On an afternoon as hot as a scene in Tennessee Williams' A Streetcar Named Desire, some friends and I recently got together for a good meal consisting of grilled chicken, corn-on-the-cob, smashed potatoes, french bread seasoned with garlic & butter, and a choice of apple or peach cobbler (or both!) topped with vanilla ice cream. I know. I know. That's a lot of carbs. And your point is? Of course, I'm hardly an Emeril Lagassi or Martha Stewart wannabe, but I had envisioned a simple meal with a bit of Cajun flare that could easily be replicated or slightly modified (if carbs are an issue!) by anyone wishing to entertain grillside this summer.
A product of Walker & Sons, Inc., Ville Platte, Louisiana, the family explains how the Cajun seasoning earned its name by stating, "In 1956, Wilda Marie Fontenot Walker gave birth to the creator of this award-winning blend. Every time she uses it, she receives a loving slap on the back and a kiss on the cheek, thanking her for another great-tasting Cajun dish."
Both Sherry and I had planned the meal. I opted to man the grill outside while she prepared the potatoes...excuse me, taters...and added the finishing touches inside. Other selections to be served had been cooked earlier in the day, and only required warming. A centerpiece of freshly picked flowers from my garden graced the table. All that we lacked was a CD containing Hank Williams' "Jambalaya."
With everything ready to serve, I grabbed the camera to take some pictures before we sat down to eat. First, the flowers. Then, I selected one of the "purdiest" pieces of chicken, placed it on a plate and added servings of sides. When my brief photography session was over, Lucas promptly sat down to the prepared plate and politely waited (though drooling occasionally) while we served ourselves family-style.
I was a little concerned since Mark and Luke had already sampled the seasoning outside as I grilled the chicken. Mark had said to Lucas, "Sprinkle a little bit on your arm and taste it. Don't put it on the tip of your finger or you'll burn your eyes if you rub them." Well, we all know how naive and oblivious teenage boys can be. "Sure thing, Dad," he must have thought. With a sprinkle of the seasoning on his arm, he stuck out his tongue for a taste, and immediately started coughing! I thought to myself, "Oh, Lord, what have I gotten us into?"
By the time we were seated at the table, you can understand why I had already concluded it was going to be an interesting evening. I asked Mark to return thanks for the food and, after the blessing, I joked that we should pray that we survive the evening. Joking, my foot. Who am I kidding? I was serious!
Since I was busy eating, I didn't pen down our conversation verbatim, but the following pretty well paraphrases what was said during the meal. The dining experience turned out to be considerably less traumatic than I had feared . . . for four of us, at least.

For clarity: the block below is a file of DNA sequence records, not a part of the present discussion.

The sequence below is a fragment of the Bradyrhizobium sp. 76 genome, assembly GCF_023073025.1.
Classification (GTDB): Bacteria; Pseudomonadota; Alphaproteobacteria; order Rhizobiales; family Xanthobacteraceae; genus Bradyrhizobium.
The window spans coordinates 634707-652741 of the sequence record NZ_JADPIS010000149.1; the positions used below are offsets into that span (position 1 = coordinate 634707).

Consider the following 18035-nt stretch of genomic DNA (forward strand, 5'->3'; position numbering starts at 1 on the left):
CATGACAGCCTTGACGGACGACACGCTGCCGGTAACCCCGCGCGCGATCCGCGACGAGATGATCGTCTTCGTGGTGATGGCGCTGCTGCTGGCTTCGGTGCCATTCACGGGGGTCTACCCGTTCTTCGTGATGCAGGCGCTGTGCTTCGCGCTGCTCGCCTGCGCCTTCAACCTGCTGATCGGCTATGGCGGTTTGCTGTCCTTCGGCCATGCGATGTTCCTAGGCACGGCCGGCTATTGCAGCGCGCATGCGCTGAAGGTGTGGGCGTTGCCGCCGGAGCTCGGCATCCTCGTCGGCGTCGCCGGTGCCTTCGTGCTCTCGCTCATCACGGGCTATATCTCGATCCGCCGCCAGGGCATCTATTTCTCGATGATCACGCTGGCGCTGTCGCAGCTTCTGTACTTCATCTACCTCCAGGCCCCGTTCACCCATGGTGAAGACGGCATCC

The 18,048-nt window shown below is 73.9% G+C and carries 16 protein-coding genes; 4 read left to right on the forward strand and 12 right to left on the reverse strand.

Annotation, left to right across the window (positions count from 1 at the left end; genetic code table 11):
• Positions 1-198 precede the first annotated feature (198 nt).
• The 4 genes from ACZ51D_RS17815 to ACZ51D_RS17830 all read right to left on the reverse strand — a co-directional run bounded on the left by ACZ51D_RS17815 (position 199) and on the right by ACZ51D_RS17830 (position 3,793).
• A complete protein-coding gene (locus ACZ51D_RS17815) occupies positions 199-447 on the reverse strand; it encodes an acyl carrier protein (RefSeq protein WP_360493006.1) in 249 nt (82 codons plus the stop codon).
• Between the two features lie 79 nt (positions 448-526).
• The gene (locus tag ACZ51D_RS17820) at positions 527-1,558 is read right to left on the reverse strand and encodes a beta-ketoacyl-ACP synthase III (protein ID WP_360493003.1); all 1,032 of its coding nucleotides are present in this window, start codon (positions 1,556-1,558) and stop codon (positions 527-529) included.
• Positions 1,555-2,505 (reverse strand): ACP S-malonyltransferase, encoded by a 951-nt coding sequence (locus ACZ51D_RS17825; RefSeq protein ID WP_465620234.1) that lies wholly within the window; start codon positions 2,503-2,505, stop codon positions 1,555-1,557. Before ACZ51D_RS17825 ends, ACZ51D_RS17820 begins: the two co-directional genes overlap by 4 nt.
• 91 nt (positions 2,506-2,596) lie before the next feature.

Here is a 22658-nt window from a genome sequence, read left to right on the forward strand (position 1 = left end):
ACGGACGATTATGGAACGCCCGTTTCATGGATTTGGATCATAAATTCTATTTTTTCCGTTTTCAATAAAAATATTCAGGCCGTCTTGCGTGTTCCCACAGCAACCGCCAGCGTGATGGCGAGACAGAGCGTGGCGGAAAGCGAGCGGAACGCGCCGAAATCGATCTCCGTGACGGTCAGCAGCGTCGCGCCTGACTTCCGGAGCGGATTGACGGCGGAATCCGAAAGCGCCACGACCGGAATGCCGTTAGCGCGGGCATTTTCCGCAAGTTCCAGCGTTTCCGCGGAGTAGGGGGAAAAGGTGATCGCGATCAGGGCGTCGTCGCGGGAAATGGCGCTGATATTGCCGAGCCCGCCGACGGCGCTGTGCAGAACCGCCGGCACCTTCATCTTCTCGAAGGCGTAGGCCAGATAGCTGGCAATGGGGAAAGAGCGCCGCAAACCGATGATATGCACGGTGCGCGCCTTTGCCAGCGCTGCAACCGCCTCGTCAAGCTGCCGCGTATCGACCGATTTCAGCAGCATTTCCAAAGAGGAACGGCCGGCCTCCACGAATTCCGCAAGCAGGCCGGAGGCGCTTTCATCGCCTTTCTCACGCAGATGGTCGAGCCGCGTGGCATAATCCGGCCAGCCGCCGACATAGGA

Me (rudely talking while taking my first bite):
Does this stuff live up to its name?
Oh, it's good, but it's warm.
You mean like "hot off the grill" warm or "spicy" warm?
Jennifer (taking a deep breath):
I really like it.
Luke (He's a growing boy. So, give him a break!):
Jennifer (with tiny embers floating through the air as she exhales):
The chicken has really good flavor.
Jennifer (red-faced , but trying hard to smile):
Luke (having just swallowed and actually pausing long enough to speak):
I was about to say something intelligent...
Jennifer (still red-faced, but now sweating profusely):
How do ya'll think it compares to other Cajun and Creole spices?
Jennifer (with bloodshot eyes indicating she might be heading for the linoleum!):
I do like this better than Zatarain's . . . but it's . . . warm!
I think the chicken could have used a couple of more shakes.
There's the cannister. Knock yourself out.
(Interestingly, Mark didn't sprinkle any more seasoning on his grilled chicken!)
I think it would be great brushed on the outside of quesadillas.
This stuff would be good with cheese fries.
Jennifer (speaking two octaves higher than normal and beginning to hyperventilate):
Whew, it's warm!
There you have it. We all agreed that Slap Ya Mama Cajun Seasoning is quite good, and everyone except Jennifer concurred that my grilled chicken could have stood a little more of the seasoning. And, in case you didn't get the point earlier, Jennifer thinks "it's warm." My only problem with the product is that it does, in fact, live up to its name, and I learned a long, long time ago that if you slap my Mama, you can bet she'll slap you back!